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A Cultural History of Cuba during the U.S. Occupation, 1898–1902$
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Marial Iglesias Utset

Print publication date: 2011

Print ISBN-13: 9780807833988

Published to North Carolina Scholarship Online: July 2014

DOI: 10.5149/9780807877845_iglesias_utset

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Policies Governing Celebrations

Policies Governing Celebrations

Catholic, North American, and Patriotic Fiestas

(p.29) Two Policies Governing Celebrations
A Cultural History of Cuba during the U.S. Occupation, 1898–1902

Marial Iglesias Utset

University of North Carolina Press

This chapter focuses on almanacs, or calendars as they were also called, that marked the rhythms of social life by specifying all of the festivals, holidays, and special occasions of the civil and religious year. They were consulted by travelers, merchants, ranchers, planters, and others for their abundance of useful information about commerce, agriculture, politics, mining, geography, and other topics. On a less obvious level, however, these quaint little books, with their mixture of predictions to be borne out and precepts to be followed on the basis of accepted, long-established practice, articulated and reconciled representations of the past and ideological constructs regarding the future. By listing natural phenomena, religious festivals, and civic occasions in the same chronological sequence, the almanacs “placed” events in historical time and made recently created political commemorations seem as ineluctable as changes in the phases of the moon, the approach of an eclipse, or the recurring celebration of a popular religious festival.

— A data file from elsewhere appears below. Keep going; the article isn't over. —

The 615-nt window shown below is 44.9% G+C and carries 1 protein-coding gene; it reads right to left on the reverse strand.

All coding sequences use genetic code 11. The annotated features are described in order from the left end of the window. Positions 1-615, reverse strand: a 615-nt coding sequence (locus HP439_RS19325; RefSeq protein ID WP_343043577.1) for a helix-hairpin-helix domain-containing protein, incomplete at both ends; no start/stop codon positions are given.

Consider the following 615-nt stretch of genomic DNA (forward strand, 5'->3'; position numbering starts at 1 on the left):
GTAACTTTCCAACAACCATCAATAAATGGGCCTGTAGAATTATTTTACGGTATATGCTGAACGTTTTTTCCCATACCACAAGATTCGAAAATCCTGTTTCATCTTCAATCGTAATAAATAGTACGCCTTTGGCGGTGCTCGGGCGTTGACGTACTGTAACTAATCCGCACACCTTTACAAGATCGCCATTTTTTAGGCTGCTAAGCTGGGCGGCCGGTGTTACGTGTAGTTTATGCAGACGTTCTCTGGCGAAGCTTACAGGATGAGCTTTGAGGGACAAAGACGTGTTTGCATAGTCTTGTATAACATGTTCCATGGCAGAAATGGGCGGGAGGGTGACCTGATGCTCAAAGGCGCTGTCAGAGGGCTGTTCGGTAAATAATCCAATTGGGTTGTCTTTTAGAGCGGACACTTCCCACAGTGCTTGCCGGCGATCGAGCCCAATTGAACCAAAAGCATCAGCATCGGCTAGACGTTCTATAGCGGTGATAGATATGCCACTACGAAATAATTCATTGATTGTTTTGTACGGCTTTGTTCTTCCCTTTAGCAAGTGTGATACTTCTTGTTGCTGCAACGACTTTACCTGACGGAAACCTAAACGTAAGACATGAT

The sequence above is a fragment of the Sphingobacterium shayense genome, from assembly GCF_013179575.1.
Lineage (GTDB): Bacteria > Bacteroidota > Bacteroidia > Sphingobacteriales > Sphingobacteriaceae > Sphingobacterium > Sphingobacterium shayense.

Keywords:   almanacs, social life, predictions, precepts, ideological constructs, future

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